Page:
In a study that will be of interest to all those concerned with the politics of gender, the history of sexuality, and the erotics of reading, Christopher Craft investigates questions fundamental to any history of present sexualities. How does the modern binary homosexual/heterosexual relate to earlier formulations like "sexual inversion" and "sodomy"? What part does literature play in the development of such categories, or in a culture's resistance to them? And what are the implications for the creation and maintenance of the presumed "natural" male heterosexual subject? How has male heterosexual subjectivity been established as a bulwark against the attractions of a homosexual desire that is repeatedly incited by the very culture that condemns it?
Craft examines the discourses of nineteenth-century psychiatry and sexology; some of Freud's central writings; and Tennyson'sIn Memoriam, Wilde's The Importance of Being Earnest, Stoker's Dracula, and Lawrence'sWomen In Love.
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Christopher Craft lives and works in Berkeley. His essays have appeared inRepresentations and Genders.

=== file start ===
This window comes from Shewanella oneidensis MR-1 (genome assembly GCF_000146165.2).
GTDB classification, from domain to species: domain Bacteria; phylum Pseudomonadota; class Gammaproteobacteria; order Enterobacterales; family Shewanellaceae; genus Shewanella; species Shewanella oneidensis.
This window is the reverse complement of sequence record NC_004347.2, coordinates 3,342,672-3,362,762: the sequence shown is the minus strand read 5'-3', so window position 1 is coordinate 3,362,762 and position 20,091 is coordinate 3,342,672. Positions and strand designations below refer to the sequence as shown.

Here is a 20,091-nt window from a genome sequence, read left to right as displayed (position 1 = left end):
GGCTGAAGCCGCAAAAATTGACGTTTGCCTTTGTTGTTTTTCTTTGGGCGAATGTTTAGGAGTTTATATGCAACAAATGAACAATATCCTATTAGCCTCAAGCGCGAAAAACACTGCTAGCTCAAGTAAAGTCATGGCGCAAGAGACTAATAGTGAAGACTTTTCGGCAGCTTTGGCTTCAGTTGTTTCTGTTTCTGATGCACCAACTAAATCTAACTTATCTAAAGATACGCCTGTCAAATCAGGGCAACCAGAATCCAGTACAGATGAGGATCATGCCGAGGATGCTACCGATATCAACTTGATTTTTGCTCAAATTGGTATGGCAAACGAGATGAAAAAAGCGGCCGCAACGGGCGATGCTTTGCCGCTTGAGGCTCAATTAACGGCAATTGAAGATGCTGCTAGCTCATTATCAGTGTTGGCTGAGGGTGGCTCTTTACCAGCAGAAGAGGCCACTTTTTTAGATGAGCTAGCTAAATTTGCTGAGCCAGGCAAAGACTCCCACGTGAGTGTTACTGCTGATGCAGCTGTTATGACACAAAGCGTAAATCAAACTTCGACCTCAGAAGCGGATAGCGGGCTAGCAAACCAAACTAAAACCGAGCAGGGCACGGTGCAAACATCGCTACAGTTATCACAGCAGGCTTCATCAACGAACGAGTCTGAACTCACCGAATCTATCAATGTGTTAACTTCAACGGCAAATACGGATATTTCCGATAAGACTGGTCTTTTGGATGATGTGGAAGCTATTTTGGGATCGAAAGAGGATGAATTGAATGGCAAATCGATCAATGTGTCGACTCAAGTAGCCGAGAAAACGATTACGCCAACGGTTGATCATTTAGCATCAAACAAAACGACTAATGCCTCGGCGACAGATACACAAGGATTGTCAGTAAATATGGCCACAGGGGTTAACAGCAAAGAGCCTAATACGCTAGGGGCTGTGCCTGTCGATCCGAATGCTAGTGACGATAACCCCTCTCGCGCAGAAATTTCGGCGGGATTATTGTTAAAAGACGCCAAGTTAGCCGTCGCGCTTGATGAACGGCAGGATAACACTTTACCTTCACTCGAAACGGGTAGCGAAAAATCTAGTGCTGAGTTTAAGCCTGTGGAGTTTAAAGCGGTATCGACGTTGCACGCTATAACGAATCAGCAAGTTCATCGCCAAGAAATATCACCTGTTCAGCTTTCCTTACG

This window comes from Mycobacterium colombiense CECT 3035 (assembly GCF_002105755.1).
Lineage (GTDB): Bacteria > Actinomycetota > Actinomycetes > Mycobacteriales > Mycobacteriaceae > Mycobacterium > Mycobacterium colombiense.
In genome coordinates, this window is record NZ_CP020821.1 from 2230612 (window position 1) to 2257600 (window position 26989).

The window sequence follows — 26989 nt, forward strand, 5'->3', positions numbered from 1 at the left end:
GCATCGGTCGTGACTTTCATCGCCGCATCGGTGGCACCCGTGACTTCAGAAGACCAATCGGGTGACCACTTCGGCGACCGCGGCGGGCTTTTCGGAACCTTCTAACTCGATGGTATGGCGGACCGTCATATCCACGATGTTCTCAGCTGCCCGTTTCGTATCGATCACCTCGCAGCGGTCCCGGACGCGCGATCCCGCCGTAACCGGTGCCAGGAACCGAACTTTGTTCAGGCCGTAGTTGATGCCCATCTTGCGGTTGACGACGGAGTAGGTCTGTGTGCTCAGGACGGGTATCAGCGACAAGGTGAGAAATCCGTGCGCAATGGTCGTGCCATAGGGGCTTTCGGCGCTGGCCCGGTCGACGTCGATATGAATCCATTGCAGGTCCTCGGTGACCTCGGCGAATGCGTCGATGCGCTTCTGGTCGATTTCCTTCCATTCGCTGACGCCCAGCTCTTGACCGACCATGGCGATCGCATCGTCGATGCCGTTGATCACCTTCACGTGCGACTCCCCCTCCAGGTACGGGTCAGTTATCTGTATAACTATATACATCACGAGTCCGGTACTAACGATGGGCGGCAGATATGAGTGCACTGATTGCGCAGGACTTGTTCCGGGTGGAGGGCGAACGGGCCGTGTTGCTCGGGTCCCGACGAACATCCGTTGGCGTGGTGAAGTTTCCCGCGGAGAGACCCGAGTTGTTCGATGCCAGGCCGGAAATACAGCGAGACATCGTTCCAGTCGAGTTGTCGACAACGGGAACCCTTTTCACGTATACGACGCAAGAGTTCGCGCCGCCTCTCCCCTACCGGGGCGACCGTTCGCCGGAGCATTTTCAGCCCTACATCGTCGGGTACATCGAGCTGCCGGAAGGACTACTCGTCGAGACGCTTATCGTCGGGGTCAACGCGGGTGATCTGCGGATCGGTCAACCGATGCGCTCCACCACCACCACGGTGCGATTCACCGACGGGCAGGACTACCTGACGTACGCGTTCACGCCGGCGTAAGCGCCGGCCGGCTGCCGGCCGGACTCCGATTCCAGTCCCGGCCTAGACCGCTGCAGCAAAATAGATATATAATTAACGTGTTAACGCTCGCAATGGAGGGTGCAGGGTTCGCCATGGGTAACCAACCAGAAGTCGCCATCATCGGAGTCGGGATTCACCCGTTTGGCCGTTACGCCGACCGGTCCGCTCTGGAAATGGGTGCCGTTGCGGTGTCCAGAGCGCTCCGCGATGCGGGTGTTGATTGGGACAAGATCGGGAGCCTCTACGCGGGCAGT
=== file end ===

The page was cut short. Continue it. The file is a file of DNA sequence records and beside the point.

Dalla seconda/terza di copertina:
"Craft is both ingenious and serious, writing strongly from a familiarity with several appropriate and well-assimilated theoretical traditions. We have already learned a lot from his work, and this vitally written book will be an original and influential contribution."Eve Kosofsky Sedgwick, author of Epistemology of the Closet
"Craft proves himself a formidable practitioner of the high Jamesian, Wildean, and Proustian style that continues, via Barthes and Derrida, to energize contemporary academic criticism at its most audacious and inventive. . . . A powerful argument not only about the dubious career of the inversion paradigm in Western constructions of same-sex desire but also about our culture's 'chilling cathexis between homosexual desire and death.' This book makes a distinguished and important contribution to gay studies."Joseph Litvak, author of Caught in the Act: Theatricality in the Nineteenth-Century Novel
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